With two vacation days left, anxiety grows as we envision the mountain of work that has piled up in our absence. Our sense of rest and rejuvenation wanes as we dwell on the Herculean tasks awaiting our return.
Rest is an important part of faithfulness. It reminds us and others that God is in control. But post-vacation anxiety can steal both our confidence in God and our peace of mind.
Michael Hyatt offers three steps you can take before vacation that will pave the way for a smooth re-entry.
- Get caught up.
- Hyatt suggests you block off the day before you leave on vacation to empty your Inbox and clear your to-do list. This way tasks aren’t looming over your heads as you leave and waiting for you when you return.
- Delegate authority.
- Determine who can speak for you in your absence and let everyone know this person has authority to act as your proxy.
- Set expectations for work associates.
- Send out an email to let colleagues know the dates you will leave for and return from vacation. Make it clear that you will be unplugged, not checking email or phone messages. Be sure to give instructions for what to do in an emergency.
Handling an Overflowing Inbox
Writing for Harvard Business Review, Alexandra Samuel offers tips for managing office emails and avoiding the dreaded email backlog that typically awaits your return to the office. She suggest two important messages that should be included in Automatic Out-of-Office Replies.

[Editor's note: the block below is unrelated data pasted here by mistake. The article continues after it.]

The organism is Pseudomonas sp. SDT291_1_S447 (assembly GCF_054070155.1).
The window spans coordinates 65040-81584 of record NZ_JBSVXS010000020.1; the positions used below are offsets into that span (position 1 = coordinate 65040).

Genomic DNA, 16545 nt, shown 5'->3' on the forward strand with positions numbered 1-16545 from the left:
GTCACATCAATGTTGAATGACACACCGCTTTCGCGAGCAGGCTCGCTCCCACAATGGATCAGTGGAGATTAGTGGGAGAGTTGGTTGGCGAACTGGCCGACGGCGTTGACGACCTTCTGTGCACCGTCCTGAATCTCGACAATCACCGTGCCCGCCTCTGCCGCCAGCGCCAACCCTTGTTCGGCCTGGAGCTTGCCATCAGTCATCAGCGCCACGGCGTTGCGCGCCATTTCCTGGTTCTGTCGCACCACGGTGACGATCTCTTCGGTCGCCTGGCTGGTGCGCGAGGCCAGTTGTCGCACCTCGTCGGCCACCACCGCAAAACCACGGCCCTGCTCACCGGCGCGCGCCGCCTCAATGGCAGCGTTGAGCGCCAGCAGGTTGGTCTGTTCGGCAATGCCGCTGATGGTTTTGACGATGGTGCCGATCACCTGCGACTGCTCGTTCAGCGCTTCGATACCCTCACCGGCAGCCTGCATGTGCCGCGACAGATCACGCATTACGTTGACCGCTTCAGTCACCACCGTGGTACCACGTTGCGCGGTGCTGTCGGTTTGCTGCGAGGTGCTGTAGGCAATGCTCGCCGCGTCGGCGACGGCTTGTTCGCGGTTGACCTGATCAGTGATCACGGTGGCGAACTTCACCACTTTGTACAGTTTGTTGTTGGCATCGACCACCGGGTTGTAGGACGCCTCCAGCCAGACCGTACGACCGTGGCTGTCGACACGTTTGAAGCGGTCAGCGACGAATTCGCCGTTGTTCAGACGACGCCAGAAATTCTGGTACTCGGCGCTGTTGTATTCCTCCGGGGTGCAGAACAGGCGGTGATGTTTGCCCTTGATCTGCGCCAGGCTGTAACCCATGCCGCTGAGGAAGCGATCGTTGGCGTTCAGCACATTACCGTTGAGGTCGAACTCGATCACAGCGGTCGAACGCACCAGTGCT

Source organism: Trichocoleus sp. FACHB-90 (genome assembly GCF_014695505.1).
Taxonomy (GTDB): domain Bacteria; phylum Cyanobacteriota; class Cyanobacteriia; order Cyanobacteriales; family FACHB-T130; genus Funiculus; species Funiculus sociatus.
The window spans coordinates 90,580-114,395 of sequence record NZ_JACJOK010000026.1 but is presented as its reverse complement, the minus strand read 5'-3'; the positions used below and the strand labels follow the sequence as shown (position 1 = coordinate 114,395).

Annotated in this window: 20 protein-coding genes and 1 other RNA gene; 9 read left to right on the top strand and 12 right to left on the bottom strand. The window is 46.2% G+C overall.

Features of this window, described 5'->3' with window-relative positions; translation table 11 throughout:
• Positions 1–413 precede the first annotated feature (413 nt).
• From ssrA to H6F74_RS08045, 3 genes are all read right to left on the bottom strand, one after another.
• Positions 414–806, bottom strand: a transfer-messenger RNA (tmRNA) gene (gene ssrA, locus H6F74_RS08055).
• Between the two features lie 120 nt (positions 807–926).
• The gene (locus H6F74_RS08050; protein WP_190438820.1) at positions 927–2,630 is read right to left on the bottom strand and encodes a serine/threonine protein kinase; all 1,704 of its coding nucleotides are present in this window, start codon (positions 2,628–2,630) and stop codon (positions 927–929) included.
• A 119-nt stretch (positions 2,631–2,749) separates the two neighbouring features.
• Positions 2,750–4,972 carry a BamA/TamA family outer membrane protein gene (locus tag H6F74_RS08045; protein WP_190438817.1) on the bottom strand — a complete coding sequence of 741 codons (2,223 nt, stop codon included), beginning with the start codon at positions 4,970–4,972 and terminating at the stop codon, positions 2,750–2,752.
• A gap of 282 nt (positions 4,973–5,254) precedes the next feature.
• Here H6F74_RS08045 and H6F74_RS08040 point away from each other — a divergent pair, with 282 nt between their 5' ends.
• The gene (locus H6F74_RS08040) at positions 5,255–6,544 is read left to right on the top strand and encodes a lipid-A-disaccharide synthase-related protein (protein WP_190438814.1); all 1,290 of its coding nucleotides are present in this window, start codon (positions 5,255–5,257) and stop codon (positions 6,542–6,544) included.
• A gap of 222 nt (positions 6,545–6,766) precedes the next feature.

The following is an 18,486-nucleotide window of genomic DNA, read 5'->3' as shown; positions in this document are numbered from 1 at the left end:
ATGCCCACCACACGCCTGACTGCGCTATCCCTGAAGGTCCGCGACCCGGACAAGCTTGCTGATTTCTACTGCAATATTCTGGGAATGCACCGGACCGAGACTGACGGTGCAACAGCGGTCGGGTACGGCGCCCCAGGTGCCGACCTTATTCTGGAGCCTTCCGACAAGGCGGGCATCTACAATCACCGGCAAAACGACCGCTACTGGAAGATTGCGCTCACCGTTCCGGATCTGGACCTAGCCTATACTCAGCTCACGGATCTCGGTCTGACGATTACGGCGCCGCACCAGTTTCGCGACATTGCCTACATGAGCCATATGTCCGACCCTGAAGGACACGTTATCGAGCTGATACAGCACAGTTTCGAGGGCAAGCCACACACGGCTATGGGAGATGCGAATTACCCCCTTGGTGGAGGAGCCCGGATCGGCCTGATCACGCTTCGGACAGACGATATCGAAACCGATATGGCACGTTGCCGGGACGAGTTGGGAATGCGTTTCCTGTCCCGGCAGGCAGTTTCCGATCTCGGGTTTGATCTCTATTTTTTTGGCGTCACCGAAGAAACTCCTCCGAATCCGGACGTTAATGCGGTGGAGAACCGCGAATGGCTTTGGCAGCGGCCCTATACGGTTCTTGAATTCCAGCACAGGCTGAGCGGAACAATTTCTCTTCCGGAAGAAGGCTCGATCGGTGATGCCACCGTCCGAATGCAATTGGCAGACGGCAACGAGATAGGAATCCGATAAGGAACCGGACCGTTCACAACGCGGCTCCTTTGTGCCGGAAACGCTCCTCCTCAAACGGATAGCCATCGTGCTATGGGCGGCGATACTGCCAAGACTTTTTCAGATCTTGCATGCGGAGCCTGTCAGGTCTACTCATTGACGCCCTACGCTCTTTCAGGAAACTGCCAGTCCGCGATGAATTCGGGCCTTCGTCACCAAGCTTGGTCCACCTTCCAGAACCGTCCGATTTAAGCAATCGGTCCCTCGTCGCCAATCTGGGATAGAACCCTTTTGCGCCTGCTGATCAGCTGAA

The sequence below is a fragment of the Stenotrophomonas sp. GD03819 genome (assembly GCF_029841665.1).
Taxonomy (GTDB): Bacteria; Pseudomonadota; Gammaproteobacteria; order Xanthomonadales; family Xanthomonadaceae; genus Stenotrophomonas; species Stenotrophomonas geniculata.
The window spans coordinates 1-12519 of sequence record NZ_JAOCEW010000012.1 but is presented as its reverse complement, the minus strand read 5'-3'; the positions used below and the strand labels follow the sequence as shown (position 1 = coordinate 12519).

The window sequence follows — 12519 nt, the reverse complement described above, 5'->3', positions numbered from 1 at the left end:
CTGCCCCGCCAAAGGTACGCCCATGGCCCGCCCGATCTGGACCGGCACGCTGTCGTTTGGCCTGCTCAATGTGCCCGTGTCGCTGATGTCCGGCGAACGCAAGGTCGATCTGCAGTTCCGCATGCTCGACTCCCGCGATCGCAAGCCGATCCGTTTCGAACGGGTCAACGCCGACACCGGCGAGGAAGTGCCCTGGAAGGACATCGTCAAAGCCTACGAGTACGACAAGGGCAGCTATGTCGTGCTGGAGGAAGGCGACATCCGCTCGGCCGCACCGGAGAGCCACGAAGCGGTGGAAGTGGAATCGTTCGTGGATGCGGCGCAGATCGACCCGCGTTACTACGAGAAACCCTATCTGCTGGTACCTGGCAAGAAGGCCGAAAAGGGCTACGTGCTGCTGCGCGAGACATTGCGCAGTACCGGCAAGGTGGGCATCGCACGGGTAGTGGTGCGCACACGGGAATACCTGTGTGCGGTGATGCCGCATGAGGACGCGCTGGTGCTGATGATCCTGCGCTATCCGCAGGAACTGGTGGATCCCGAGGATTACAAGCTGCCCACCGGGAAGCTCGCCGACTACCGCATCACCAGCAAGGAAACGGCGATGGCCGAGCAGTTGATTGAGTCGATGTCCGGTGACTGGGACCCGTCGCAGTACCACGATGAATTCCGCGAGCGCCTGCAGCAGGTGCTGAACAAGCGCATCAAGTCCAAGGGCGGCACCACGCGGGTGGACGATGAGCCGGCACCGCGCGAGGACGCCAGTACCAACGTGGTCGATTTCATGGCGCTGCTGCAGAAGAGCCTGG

- Let your correspondents know that you may not review all the messages you receive in your absence, and that they should email you again after X date if they need a reply.
- As a courtesy, provide an alternate way of addressing their issue more quickly, such as contacting your assistant or a colleague.
It’s also helpful to ask a trusted associate to monitor you inbox while you are away. Create an email folder labeled VACATION with the four subfolders below. Ask your associate to sort through your email and …
- Delete any messages that do not need a reply and contain no important information
- File high priority emails that need immediate attention in a folder labeled Respond First.
- File emails with important information in a folder labeled Need to Know.
- File less important emails that can be handled in two minutes or less in a folder labeled Two Minutes.
- File less important emails that do not need an immediate response in a folder labeled Respond Later.
- Put everything else in a folder labeled Other.
First Day Back in the Office
Plan a catch-up day.
If possible, don’t let anyone but an assistant know you have returned.
- Start with a time of thanksgiving for your time away and for the work you are returning to.
- Look through your emails and respond to those that need immediate attention.
- Identify any problems that need to be addressed; schedule time on your calendar to address them.
- Set a timer for one hour and knock out as many emails as you can that only require a quick response.
- Don’t forget to turn off your automatic out-of-office reply.
Also check out our Center for Faith & Work Facebook page for more tips on how to deal with post-vacation workload.